RadioShack filed for Chapter 11 bankruptcy in Delaware bankruptcy court in February, seeking a court-supervised sale of $1.2 billion in assets. Included in the sale is a database of customer information from about 1,700 stores regarding RadioShack’s 117 million customers.

RadioShack has sought a sale of certain IP assets under the Bankruptcy Code, 11 U.S.C. 363. Any sale outside the normal course of business requires court approval and is governed by section 363, which is often referred to as a “363 sale.” A 363 sale is a powerful tool for a debtor seeking to rapidly unwind. Most importantly, in a 363 sale, the assets are sold “free and clear” of any other creditor’s interests in the property. Such a sale can cut off theories of successor liability, liens, or leaseholds. This can greatly increase the sale value of a debtor’s property, which helps its creditors, but also dramatically affects the rights of any particular creditor with a special interest in that property. Section 363 is such a useful tool that many bankruptcy cases are now resolved by a 363 sale of a debtor’s assets rather than a traditional reorganization or liquidation process.

Procedurally, debtors will often seek to sell “free and clear” of all liability, and wait to see if any creditors object before narrowing the sale order to comply with statutory and decisional law on section 363. Here, a host of objectors have voiced concerns about the proposed sale.

Several state attorneys general have raised objections to the transaction to prevent the sale of customer information, including consumer names, phone numbers, mailing addresses, e-mail addresses, and purchase histories, pointing to the fact that RadioShack promised not to sell consumer information.

Earlier this month, Apple raised objections to the sale of information from RadioShack’s database of personal information gathered about customers who bought Apple products, including iPhones and iPads: “Apple oversees the collection and use of customer information collected by its retail partners, including RadioShack. The Reseller Agreement between Apple and RadioShack protects information collected by RadioShack regarding purchasers of Apple products . . . and prohibits the proposed sale of such information.” In particular, Apple argues its customer information cannot be sold pursuant to Section 363 of the Bankruptcy Code, which only permits a debtor to sell property of the estate, because RadioShack contractually disclaimed legal or equitable interest in Apple’s customer information, and that the sale of such information is barred under the confidentiality provisions of the Reseller Agreement.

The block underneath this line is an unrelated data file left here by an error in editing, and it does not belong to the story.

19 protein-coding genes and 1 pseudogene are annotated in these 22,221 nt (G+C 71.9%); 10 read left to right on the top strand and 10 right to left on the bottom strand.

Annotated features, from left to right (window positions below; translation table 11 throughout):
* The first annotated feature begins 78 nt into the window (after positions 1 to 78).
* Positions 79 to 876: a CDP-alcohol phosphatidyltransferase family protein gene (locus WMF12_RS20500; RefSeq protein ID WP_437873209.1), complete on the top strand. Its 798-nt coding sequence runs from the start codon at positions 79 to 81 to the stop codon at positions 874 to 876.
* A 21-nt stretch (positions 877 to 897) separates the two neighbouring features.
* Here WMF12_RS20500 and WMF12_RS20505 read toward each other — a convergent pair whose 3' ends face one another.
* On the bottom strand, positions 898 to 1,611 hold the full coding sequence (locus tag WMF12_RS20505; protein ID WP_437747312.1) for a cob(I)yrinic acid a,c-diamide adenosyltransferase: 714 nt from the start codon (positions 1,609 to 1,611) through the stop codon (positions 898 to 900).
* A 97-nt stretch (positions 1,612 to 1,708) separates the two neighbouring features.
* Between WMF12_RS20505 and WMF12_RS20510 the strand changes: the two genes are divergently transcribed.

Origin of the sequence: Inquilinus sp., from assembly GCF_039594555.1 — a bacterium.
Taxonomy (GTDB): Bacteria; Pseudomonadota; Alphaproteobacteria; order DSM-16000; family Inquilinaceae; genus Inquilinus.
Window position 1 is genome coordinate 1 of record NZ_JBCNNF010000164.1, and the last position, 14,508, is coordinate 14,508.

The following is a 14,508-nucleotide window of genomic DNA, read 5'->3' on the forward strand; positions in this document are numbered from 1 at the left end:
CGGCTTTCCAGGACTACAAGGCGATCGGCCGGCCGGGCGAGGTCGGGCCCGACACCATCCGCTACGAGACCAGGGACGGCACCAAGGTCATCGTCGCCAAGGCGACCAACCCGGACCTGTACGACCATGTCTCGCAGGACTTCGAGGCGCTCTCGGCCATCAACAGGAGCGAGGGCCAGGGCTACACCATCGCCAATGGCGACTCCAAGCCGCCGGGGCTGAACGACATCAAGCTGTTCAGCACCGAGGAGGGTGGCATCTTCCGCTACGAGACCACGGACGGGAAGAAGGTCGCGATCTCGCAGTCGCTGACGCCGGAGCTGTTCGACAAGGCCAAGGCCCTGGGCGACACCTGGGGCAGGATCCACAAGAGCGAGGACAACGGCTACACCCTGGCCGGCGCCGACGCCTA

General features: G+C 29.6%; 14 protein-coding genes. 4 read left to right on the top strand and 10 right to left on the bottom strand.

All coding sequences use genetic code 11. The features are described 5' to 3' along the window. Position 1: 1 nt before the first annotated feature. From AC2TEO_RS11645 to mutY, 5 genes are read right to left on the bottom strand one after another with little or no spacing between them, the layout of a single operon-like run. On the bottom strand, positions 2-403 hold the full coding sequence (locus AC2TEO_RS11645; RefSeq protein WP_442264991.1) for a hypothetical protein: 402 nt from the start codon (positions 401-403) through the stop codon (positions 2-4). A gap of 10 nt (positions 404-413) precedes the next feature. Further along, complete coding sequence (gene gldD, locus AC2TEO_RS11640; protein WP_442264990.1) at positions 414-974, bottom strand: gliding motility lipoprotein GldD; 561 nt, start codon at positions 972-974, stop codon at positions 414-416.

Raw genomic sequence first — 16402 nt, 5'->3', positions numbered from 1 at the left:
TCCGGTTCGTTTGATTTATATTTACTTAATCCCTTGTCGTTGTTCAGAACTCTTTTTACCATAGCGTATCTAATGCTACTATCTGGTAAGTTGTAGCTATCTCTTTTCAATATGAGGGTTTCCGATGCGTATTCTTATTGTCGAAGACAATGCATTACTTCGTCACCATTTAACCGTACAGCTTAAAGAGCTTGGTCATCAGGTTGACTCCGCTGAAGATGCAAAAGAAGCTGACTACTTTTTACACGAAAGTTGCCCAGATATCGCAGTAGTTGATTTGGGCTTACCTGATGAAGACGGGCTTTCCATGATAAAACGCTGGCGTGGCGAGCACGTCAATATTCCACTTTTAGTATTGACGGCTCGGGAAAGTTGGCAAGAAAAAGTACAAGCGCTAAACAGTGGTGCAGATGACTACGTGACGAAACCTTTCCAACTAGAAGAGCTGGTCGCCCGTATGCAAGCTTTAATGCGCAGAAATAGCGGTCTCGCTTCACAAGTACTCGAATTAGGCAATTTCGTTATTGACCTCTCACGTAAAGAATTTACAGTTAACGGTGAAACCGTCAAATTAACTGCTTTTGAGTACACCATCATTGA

Then, on Monday, the Federal Trade Commission dove into the dispute, recommending a number of specific conditions the court should impose to protect the privacy of consumer data. FTC Consumer Protection Director Jessica Rich wrote a letter to the bankruptcy court emphasizing the FTC’s concern about the potential sale of sensitive consumer data. The letter points to RadioShack’s extensive privacy promises both online and in its stores, including the promise to refrain from selling consumer information. The FTC urges placing similar conditions on the sale of RadioShack’s customer information to those conditions that were placed in the Toysmart case, a case in 2000 where the FTC intervened in a bankruptcy matter because the sale countered promises in the company’s privacy policies.

In the case of RadioShack, the FTC recommends that (1) consumers’ information not be sold as a standalone asset and be bundled instead; (2) consumer information be sold only to another entity that is in substantially the same line of business as RadioShack; (3) that the buyer agree to be bound by the RadioShack privacy policies that were in place when the consumers’ data was collected; and (4) the buyer provide consumers with notice and obtain affirmative consent before using data in a matter that materially differs from promises made to RadioShack customers. Given that hedge fund Standard General, hardly in the same line of business as RadioShack, made a winning bid of $26.2 million to be the new owner of the RadioShack brand and the customer data, it remains to be seen how the bankruptcy court will respond to the FTC’s recommendations.

Rich emphasized the potential unlawful nature of the sale: “We understand that RadioShack’s customer information constitutes a potentially valuable asset. We are concerned however that a sale or transfer of the personal information of RadioShack customers would contravene RadioShack’s express promise not to sell or rent such information and could constitute a deceptive or unfair practice under section 5 of the FTC Act.”

A final approval hearing is currently scheduled for May 20, which includes the question of the proposed data sale. Most 363 objections are resolved informally before a bankruptcy court is required to rule on the objection. It is likely that RadioShack will resolve at least some of the objections consensually prior to the sale hearing.